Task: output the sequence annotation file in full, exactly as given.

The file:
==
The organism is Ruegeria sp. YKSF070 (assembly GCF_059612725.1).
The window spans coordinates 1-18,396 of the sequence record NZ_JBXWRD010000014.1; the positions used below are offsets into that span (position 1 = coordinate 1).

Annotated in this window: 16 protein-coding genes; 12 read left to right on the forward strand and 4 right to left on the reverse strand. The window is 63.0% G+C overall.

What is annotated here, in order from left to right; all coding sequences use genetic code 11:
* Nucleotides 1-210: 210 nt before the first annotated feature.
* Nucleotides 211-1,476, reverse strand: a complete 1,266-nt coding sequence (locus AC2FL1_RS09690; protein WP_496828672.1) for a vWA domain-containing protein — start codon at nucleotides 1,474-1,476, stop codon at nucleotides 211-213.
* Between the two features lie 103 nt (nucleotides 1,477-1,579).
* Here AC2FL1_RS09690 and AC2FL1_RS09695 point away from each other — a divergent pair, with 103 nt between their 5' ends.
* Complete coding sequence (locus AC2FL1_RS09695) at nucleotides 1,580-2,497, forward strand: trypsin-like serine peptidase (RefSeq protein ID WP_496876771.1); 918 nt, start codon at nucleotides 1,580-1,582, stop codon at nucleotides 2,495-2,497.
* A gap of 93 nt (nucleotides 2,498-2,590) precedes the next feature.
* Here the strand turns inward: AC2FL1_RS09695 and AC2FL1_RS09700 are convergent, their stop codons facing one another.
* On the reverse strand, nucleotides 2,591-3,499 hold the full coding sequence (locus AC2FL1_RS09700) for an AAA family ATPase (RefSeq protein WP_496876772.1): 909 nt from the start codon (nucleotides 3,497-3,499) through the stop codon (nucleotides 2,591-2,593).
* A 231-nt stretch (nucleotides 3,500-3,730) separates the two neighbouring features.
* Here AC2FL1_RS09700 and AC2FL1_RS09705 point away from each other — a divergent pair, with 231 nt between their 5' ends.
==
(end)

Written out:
The organism is Ruegeria sp. YKSF070 (assembly GCF_059612725.1).
The window spans coordinates 1-18,396 of the sequence record NZ_JBXWRD010000014.1; the positions used below are offsets into that span (position 1 = coordinate 1).

Annotated in this window: 16 protein-coding genes; 12 read left to right on the forward strand and 4 right to left on the reverse strand. The window is 63.0% G+C overall.

What is annotated here, in order from left to right; all coding sequences use genetic code 11:
* Nucleotides 1-210: 210 nt before the first annotated feature.
* Nucleotides 211-1,476, reverse strand: a complete 1,266-nt coding sequence (locus AC2FL1_RS09690; protein WP_496828672.1) for a vWA domain-containing protein — start codon at nucleotides 1,474-1,476, stop codon at nucleotides 211-213.
* Between the two features lie 103 nt (nucleotides 1,477-1,579).
* Here AC2FL1_RS09690 and AC2FL1_RS09695 point away from each other — a divergent pair, with 103 nt between their 5' ends.
* Complete coding sequence (locus AC2FL1_RS09695) at nucleotides 1,580-2,497, forward strand: trypsin-like serine peptidase (RefSeq protein ID WP_496876771.1); 918 nt, start codon at nucleotides 1,580-1,582, stop codon at nucleotides 2,495-2,497.
* A gap of 93 nt (nucleotides 2,498-2,590) precedes the next feature.
* Here the strand turns inward: AC2FL1_RS09695 and AC2FL1_RS09700 are convergent, their stop codons facing one another.
* On the reverse strand, nucleotides 2,591-3,499 hold the full coding sequence (locus AC2FL1_RS09700) for an AAA family ATPase (RefSeq protein WP_496876772.1): 909 nt from the start codon (nucleotides 3,497-3,499) through the stop codon (nucleotides 2,591-2,593).
* A 231-nt stretch (nucleotides 3,500-3,730) separates the two neighbouring features.
* Here AC2FL1_RS09700 and AC2FL1_RS09705 point away from each other — a divergent pair, with 231 nt between their 5' ends.